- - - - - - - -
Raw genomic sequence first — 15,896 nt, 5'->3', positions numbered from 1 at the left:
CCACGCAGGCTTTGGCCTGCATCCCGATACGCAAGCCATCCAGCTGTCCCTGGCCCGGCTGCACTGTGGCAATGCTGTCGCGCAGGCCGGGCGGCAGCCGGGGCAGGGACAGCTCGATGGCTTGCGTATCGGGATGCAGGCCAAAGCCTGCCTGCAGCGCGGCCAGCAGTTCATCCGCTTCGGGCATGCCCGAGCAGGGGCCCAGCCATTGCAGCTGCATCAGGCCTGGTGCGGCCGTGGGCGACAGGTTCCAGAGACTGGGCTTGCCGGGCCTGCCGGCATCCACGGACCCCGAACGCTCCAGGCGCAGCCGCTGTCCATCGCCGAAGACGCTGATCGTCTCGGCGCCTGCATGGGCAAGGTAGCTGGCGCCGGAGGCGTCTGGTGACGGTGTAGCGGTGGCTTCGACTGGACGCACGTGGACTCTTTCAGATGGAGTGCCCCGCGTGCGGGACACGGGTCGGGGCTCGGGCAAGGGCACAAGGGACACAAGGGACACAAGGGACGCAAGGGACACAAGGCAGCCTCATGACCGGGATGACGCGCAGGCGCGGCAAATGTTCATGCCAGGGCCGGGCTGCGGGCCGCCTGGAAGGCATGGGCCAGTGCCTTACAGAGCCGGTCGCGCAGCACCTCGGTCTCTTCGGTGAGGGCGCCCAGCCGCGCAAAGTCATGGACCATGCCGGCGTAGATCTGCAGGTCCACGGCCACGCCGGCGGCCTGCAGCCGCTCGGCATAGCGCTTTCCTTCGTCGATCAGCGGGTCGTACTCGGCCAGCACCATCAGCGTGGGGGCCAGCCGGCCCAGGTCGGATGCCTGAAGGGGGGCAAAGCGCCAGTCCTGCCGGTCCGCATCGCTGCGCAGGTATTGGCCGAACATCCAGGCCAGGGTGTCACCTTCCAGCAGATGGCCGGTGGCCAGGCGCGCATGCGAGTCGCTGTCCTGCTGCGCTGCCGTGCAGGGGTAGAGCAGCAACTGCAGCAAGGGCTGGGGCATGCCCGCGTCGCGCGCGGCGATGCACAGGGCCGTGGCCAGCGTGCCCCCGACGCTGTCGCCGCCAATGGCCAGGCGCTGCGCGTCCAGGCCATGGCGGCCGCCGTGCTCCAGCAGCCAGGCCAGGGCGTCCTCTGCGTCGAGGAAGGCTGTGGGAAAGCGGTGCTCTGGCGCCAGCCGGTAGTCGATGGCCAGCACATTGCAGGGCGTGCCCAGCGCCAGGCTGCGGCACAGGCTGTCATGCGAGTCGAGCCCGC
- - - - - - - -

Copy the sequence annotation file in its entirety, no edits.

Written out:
Raw genomic sequence first — 15,896 nt, 5'->3', positions numbered from 1 at the left:
CCACGCAGGCTTTGGCCTGCATCCCGATACGCAAGCCATCCAGCTGTCCCTGGCCCGGCTGCACTGTGGCAATGCTGTCGCGCAGGCCGGGCGGCAGCCGGGGCAGGGACAGCTCGATGGCTTGCGTATCGGGATGCAGGCCAAAGCCTGCCTGCAGCGCGGCCAGCAGTTCATCCGCTTCGGGCATGCCCGAGCAGGGGCCCAGCCATTGCAGCTGCATCAGGCCTGGTGCGGCCGTGGGCGACAGGTTCCAGAGACTGGGCTTGCCGGGCCTGCCGGCATCCACGGACCCCGAACGCTCCAGGCGCAGCCGCTGTCCATCGCCGAAGACGCTGATCGTCTCGGCGCCTGCATGGGCAAGGTAGCTGGCGCCGGAGGCGTCTGGTGACGGTGTAGCGGTGGCTTCGACTGGACGCACGTGGACTCTTTCAGATGGAGTGCCCCGCGTGCGGGACACGGGTCGGGGCTCGGGCAAGGGCACAAGGGACACAAGGGACACAAGGGACGCAAGGGACACAAGGCAGCCTCATGACCGGGATGACGCGCAGGCGCGGCAAATGTTCATGCCAGGGCCGGGCTGCGGGCCGCCTGGAAGGCATGGGCCAGTGCCTTACAGAGCCGGTCGCGCAGCACCTCGGTCTCTTCGGTGAGGGCGCCCAGCCGCGCAAAGTCATGGACCATGCCGGCGTAGATCTGCAGGTCCACGGCCACGCCGGCGGCCTGCAGCCGCTCGGCATAGCGCTTTCCTTCGTCGATCAGCGGGTCGTACTCGGCCAGCACCATCAGCGTGGGGGCCAGCCGGCCCAGGTCGGATGCCTGAAGGGGGGCAAAGCGCCAGTCCTGCCGGTCCGCATCGCTGCGCAGGTATTGGCCGAACATCCAGGCCAGGGTGTCACCTTCCAGCAGATGGCCGGTGGCCAGGCGCGCATGCGAGTCGCTGTCCTGCTGCGCTGCCGTGCAGGGGTAGAGCAGCAACTGCAGCAAGGGCTGGGGCATGCCCGCGTCGCGCGCGGCGATGCACAGGGCCGTGGCCAGCGTGCCCCCGACGCTGTCGCCGCCAATGGCCAGGCGCTGCGCGTCCAGGCCATGGCGGCCGCCGTGCTCCAGCAGCCAGGCCAGGGCGTCCTCTGCGTCGAGGAAGGCTGTGGGAAAGCGGTGCTCTGGCGCCAGCCGGTAGTCGATGGCCAGCACATTGCAGGGCGTGCCCAGCGCCAGGCTGCGGCACAGGCTGTCATGCGAGTCGAGCCCGC